Biotest AG: Cytotect(R) CP prevents transmission of Cytomegalovirus (CMV) to the unborn baby in pregnant women who are infected with CMV for the first time
News: Biotest AG / Key word(s): Research Update
- Transmission of CMV from pregnant women to the foetus is a main cause of post-natal complications in newborns
- High medical need as 700 - 1,400 babies are born with developmental disorders due to CMV in Germany every year
- Studycoordinated by the University of Tübingen shows strong reduction of maternal-foetal CMV transmission from 35.2% to 2.5% (primary endpoint)
- Cytotect(R) CP shown to be effective and safe for use in pregnant women
Dreieich, 15 August 2018. The results of a recently published study by Kagan et al. indicate excellent efficacy and safe use of Cytotect(R) CP in pregnant women. The study was conducted independently and without financial support from Biotest.
Cytomegalovirus (CMV) causes a life-long infection, which is usually unproblematic in healthy individuals. In CMV-negative pregnant women, however, who get infected with CMV for the first time ("primary infection"), there is a ~40% risk that the virus gets transmitted to the foetus, potentially causing neurological and developmental defects. In Germany about 700-1,400 babies with developmental disorders due to CMV are born each year. Prevention of CMV transmission to the foetus protects from those negative effects. Currently, there is no medicine authorised for use in this setting.
In a new prospective observational study coordinated from the University of Tübingen, Cytotect(R) CP was given to pregnant women with primary CMV infection during early pregnancy. Cytotect(R) CP, a CMV-specific hyperimmunoglobulin, has a high content of antibodies that specifically target CMV. In 40 women treated in this study, transmission of the virus to the foetus occurred in only one case at time of amniocentesis around gestational week 20 (primary endpoint). This corresponds to a transmission rate of 2.5%, which is significantly lower compared to a historical control group with a transmission rate of 35.2% (38 of 108 women). Additionally, there were two late CMV transmissions, thus, a total of three infected babies were observed, all without symptoms at birth. The administration of Cytotect(R) CP was safe and no serious adverse problems were observed. The authors of the study conclude that administration of a CMV hyperimmunoglobulin is safe end efficacious when administered to pregnant women before gestational week 20, even at a relatively high dose.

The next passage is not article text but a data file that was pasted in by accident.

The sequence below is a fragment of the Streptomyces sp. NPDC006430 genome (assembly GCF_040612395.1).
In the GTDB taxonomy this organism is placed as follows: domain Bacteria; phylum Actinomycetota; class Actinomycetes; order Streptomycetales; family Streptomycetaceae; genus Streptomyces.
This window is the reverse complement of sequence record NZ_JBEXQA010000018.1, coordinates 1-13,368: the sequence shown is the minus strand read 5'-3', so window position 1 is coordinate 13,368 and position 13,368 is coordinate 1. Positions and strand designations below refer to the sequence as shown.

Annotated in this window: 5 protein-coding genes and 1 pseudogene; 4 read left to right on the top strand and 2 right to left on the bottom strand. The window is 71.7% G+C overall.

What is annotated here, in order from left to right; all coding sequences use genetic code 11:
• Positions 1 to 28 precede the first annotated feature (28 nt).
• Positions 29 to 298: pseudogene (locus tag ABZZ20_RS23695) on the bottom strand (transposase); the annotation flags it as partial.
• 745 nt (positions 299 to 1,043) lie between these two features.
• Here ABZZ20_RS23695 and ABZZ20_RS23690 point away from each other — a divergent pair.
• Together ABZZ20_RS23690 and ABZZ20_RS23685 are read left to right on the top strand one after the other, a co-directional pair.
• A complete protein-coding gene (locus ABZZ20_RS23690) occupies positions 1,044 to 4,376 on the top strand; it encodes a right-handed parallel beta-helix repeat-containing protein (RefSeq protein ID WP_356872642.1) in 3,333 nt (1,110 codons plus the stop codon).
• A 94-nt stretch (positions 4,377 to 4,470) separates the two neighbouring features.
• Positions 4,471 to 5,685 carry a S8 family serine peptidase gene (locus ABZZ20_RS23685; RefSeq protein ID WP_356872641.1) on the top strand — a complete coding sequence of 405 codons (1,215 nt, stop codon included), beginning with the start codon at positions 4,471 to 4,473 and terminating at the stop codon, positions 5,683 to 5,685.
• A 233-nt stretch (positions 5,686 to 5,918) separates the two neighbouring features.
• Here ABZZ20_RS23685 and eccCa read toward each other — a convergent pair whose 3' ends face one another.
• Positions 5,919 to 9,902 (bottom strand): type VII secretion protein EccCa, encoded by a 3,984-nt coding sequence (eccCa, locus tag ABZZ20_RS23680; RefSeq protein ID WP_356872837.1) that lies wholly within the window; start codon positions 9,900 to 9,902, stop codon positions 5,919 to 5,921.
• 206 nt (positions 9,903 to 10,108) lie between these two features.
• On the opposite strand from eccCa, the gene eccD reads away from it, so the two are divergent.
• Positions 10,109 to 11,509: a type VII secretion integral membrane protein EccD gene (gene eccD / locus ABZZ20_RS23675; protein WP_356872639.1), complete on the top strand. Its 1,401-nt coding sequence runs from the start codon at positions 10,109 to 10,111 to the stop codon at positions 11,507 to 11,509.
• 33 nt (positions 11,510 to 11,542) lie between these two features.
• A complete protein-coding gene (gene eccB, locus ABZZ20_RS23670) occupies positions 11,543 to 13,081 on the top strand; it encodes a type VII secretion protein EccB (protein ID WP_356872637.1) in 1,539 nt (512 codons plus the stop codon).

In contrast to previous studies with CMV hyperimmunoglobulin in this setting, only women with an early primary CMV infection were included and treatment was started as soon as possible in biweekly intervals. Notably, the risk for symptomatic babies is highest, when primary infection occurs during the first 20 weeks of pregnancy.
A different clinical trial with BT094, an investigational CMV hyperimmunoglobulin, was conducted by Biotest in the same indication (Study 963). As part of this study, more than 15,000 pregnant women were screened. However, the study was terminated early due to lower than expected case numbers. Therefore, the calculated sample size to achieve statistical significance was not reached. In contrast to the study by Kagan et al., the Biotest study treated pregnant women whose primary infection occurred up to the 35th week of pregnancy.
Despite low case numbers, a trend towards prevention of foetal CMV infection was observed in the treatment group compared to the control group. Treatment with BT094 was well tolerated with no unexpected safety findings. No new risks or signals were identified in pregnant women, foetuses, and newborns/infants in this clinical trial. Biotest is currently in the process of analysing all data of this clinical trial and will prepare a manuscript for publication of the results in the near future.
About Cytotect(R) CP
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